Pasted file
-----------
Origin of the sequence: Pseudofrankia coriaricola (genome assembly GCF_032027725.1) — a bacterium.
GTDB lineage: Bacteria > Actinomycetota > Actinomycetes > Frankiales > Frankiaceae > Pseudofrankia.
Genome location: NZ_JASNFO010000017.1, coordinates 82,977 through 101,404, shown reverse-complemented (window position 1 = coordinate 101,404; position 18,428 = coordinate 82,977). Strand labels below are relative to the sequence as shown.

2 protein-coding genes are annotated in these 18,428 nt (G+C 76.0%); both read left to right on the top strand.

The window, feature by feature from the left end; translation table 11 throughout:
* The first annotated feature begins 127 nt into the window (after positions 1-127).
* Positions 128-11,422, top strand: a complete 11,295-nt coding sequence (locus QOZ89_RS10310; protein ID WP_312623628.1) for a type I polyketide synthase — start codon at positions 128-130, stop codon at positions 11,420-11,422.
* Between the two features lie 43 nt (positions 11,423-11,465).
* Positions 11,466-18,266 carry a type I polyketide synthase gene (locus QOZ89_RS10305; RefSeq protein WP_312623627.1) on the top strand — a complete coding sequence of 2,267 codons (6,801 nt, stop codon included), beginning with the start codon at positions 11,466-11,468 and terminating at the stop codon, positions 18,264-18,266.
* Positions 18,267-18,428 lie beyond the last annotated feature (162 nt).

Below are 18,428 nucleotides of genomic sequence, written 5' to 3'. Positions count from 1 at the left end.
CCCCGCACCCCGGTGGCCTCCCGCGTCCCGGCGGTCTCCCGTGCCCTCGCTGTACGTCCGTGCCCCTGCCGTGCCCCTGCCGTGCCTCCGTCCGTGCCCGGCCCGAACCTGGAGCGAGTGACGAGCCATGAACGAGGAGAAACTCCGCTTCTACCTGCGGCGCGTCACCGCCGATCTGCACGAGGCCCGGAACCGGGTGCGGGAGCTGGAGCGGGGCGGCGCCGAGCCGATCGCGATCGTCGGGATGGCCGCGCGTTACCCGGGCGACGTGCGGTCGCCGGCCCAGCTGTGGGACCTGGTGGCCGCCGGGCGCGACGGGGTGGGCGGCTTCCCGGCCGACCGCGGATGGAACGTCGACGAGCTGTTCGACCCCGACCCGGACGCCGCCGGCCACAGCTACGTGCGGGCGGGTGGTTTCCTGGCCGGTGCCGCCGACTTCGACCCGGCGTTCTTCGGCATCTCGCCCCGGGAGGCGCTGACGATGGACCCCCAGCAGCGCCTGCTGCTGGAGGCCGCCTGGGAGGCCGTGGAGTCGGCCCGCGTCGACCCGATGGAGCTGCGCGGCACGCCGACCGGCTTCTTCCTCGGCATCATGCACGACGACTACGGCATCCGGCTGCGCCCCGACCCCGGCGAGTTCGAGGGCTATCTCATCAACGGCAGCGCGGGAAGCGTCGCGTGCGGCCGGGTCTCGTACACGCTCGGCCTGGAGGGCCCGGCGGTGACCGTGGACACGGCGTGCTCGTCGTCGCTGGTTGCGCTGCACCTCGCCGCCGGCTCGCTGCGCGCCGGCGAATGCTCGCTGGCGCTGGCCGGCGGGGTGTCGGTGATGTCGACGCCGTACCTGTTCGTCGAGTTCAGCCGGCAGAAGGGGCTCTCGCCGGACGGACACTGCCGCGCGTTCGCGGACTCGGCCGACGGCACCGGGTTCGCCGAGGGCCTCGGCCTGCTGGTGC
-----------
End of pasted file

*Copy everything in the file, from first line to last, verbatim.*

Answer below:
Origin of the sequence: Pseudofrankia coriaricola (genome assembly GCF_032027725.1) — a bacterium.
GTDB lineage: Bacteria > Actinomycetota > Actinomycetes > Frankiales > Frankiaceae > Pseudofrankia.
Genome location: NZ_JASNFO010000017.1, coordinates 82,977 through 101,404, shown reverse-complemented (window position 1 = coordinate 101,404; position 18,428 = coordinate 82,977). Strand labels below are relative to the sequence as shown.

2 protein-coding genes are annotated in these 18,428 nt (G+C 76.0%); both read left to right on the top strand.

The window, feature by feature from the left end; translation table 11 throughout:
* The first annotated feature begins 127 nt into the window (after positions 1-127).
* Positions 128-11,422, top strand: a complete 11,295-nt coding sequence (locus QOZ89_RS10310; protein ID WP_312623628.1) for a type I polyketide synthase — start codon at positions 128-130, stop codon at positions 11,420-11,422.
* Between the two features lie 43 nt (positions 11,423-11,465).
* Positions 11,466-18,266 carry a type I polyketide synthase gene (locus QOZ89_RS10305; RefSeq protein WP_312623627.1) on the top strand — a complete coding sequence of 2,267 codons (6,801 nt, stop codon included), beginning with the start codon at positions 11,466-11,468 and terminating at the stop codon, positions 18,264-18,266.
* Positions 18,267-18,428 lie beyond the last annotated feature (162 nt).

Below are 18,428 nucleotides of genomic sequence, written 5' to 3'. Positions count from 1 at the left end.
CCCCGCACCCCGGTGGCCTCCCGCGTCCCGGCGGTCTCCCGTGCCCTCGCTGTACGTCCGTGCCCCTGCCGTGCCCCTGCCGTGCCTCCGTCCGTGCCCGGCCCGAACCTGGAGCGAGTGACGAGCCATGAACGAGGAGAAACTCCGCTTCTACCTGCGGCGCGTCACCGCCGATCTGCACGAGGCCCGGAACCGGGTGCGGGAGCTGGAGCGGGGCGGCGCCGAGCCGATCGCGATCGTCGGGATGGCCGCGCGTTACCCGGGCGACGTGCGGTCGCCGGCCCAGCTGTGGGACCTGGTGGCCGCCGGGCGCGACGGGGTGGGCGGCTTCCCGGCCGACCGCGGATGGAACGTCGACGAGCTGTTCGACCCCGACCCGGACGCCGCCGGCCACAGCTACGTGCGGGCGGGTGGTTTCCTGGCCGGTGCCGCCGACTTCGACCCGGCGTTCTTCGGCATCTCGCCCCGGGAGGCGCTGACGATGGACCCCCAGCAGCGCCTGCTGCTGGAGGCCGCCTGGGAGGCCGTGGAGTCGGCCCGCGTCGACCCGATGGAGCTGCGCGGCACGCCGACCGGCTTCTTCCTCGGCATCATGCACGACGACTACGGCATCCGGCTGCGCCCCGACCCCGGCGAGTTCGAGGGCTATCTCATCAACGGCAGCGCGGGAAGCGTCGCGTGCGGCCGGGTCTCGTACACGCTCGGCCTGGAGGGCCCGGCGGTGACCGTGGACACGGCGTGCTCGTCGTCGCTGGTTGCGCTGCACCTCGCCGCCGGCTCGCTGCGCGCCGGCGAATGCTCGCTGGCGCTGGCCGGCGGGGTGTCGGTGATGTCGACGCCGTACCTGTTCGTCGAGTTCAGCCGGCAGAAGGGGCTCTCGCCGGACGGACACTGCCGCGCGTTCGCGGACTCGGCCGACGGCACCGGGTTCGCCGAGGGCCTCGGCCTGCTGGTGC